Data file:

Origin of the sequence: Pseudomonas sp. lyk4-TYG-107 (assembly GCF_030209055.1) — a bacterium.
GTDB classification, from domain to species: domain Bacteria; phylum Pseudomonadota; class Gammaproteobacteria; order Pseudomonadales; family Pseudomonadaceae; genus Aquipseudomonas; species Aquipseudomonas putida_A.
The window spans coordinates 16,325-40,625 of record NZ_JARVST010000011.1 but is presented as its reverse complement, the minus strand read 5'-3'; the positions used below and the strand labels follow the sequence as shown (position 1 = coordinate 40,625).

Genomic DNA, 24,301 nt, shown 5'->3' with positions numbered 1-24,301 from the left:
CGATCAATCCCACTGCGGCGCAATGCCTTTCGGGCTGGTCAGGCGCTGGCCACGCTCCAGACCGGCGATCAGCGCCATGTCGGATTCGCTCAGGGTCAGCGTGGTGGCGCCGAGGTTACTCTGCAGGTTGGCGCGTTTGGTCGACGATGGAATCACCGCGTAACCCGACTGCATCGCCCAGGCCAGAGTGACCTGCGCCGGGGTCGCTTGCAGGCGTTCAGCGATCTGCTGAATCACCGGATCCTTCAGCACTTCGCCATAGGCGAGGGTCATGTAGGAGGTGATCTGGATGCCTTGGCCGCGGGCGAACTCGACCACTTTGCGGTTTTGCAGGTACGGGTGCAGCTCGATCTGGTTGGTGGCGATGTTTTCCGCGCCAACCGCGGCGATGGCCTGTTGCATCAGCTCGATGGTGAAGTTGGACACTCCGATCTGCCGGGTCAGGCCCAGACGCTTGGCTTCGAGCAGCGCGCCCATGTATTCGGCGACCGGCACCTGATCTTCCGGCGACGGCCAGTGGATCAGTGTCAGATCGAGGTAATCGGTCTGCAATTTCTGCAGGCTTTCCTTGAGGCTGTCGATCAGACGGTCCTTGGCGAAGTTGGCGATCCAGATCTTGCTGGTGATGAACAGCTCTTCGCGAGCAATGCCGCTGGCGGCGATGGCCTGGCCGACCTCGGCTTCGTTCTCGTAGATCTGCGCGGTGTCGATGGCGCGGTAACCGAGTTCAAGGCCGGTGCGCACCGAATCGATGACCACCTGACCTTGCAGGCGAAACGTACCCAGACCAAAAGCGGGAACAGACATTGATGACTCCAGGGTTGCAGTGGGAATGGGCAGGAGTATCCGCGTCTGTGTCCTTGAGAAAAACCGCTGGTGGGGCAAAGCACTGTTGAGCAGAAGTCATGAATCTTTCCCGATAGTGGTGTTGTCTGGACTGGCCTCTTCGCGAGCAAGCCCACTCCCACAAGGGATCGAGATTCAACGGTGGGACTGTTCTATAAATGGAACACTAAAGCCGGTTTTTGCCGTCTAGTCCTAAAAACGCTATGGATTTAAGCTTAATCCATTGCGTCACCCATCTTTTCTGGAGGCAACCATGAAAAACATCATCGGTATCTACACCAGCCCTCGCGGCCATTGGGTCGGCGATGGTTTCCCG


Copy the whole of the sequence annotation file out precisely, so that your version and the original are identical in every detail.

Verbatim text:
Origin of the sequence: Pseudomonas sp. lyk4-TYG-107 (assembly GCF_030209055.1) — a bacterium.
GTDB classification, from domain to species: domain Bacteria; phylum Pseudomonadota; class Gammaproteobacteria; order Pseudomonadales; family Pseudomonadaceae; genus Aquipseudomonas; species Aquipseudomonas putida_A.
The window spans coordinates 16,325-40,625 of record NZ_JARVST010000011.1 but is presented as its reverse complement, the minus strand read 5'-3'; the positions used below and the strand labels follow the sequence as shown (position 1 = coordinate 40,625).

Genomic DNA, 24,301 nt, shown 5'->3' with positions numbered 1-24,301 from the left:
CGATCAATCCCACTGCGGCGCAATGCCTTTCGGGCTGGTCAGGCGCTGGCCACGCTCCAGACCGGCGATCAGCGCCATGTCGGATTCGCTCAGGGTCAGCGTGGTGGCGCCGAGGTTACTCTGCAGGTTGGCGCGTTTGGTCGACGATGGAATCACCGCGTAACCCGACTGCATCGCCCAGGCCAGAGTGACCTGCGCCGGGGTCGCTTGCAGGCGTTCAGCGATCTGCTGAATCACCGGATCCTTCAGCACTTCGCCATAGGCGAGGGTCATGTAGGAGGTGATCTGGATGCCTTGGCCGCGGGCGAACTCGACCACTTTGCGGTTTTGCAGGTACGGGTGCAGCTCGATCTGGTTGGTGGCGATGTTTTCCGCGCCAACCGCGGCGATGGCCTGTTGCATCAGCTCGATGGTGAAGTTGGACACTCCGATCTGCCGGGTCAGGCCCAGACGCTTGGCTTCGAGCAGCGCGCCCATGTATTCGGCGACCGGCACCTGATCTTCCGGCGACGGCCAGTGGATCAGTGTCAGATCGAGGTAATCGGTCTGCAATTTCTGCAGGCTTTCCTTGAGGCTGTCGATCAGACGGTCCTTGGCGAAGTTGGCGATCCAGATCTTGCTGGTGATGAACAGCTCTTCGCGAGCAATGCCGCTGGCGGCGATGGCCTGGCCGACCTCGGCTTCGTTCTCGTAGATCTGCGCGGTGTCGATGGCGCGGTAACCGAGTTCAAGGCCGGTGCGCACCGAATCGATGACCACCTGACCTTGCAGGCGAAACGTACCCAGACCAAAAGCGGGAACAGACATTGATGACTCCAGGGTTGCAGTGGGAATGGGCAGGAGTATCCGCGTCTGTGTCCTTGAGAAAAACCGCTGGTGGGGCAAAGCACTGTTGAGCAGAAGTCATGAATCTTTCCCGATAGTGGTGTTGTCTGGACTGGCCTCTTCGCGAGCAAGCCCACTCCCACAAGGGATCGAGATTCAACGGTGGGACTGTTCTATAAATGGAACACTAAAGCCGGTTTTTGCCGTCTAGTCCTAAAAACGCTATGGATTTAAGCTTAATCCATTGCGTCACCCATCTTTTCTGGAGGCAACCATGAAAAACATCATCGGTATCTACACCAGCCCTCGCGGCCATTGGGTCGGCGATGGTTTCCCG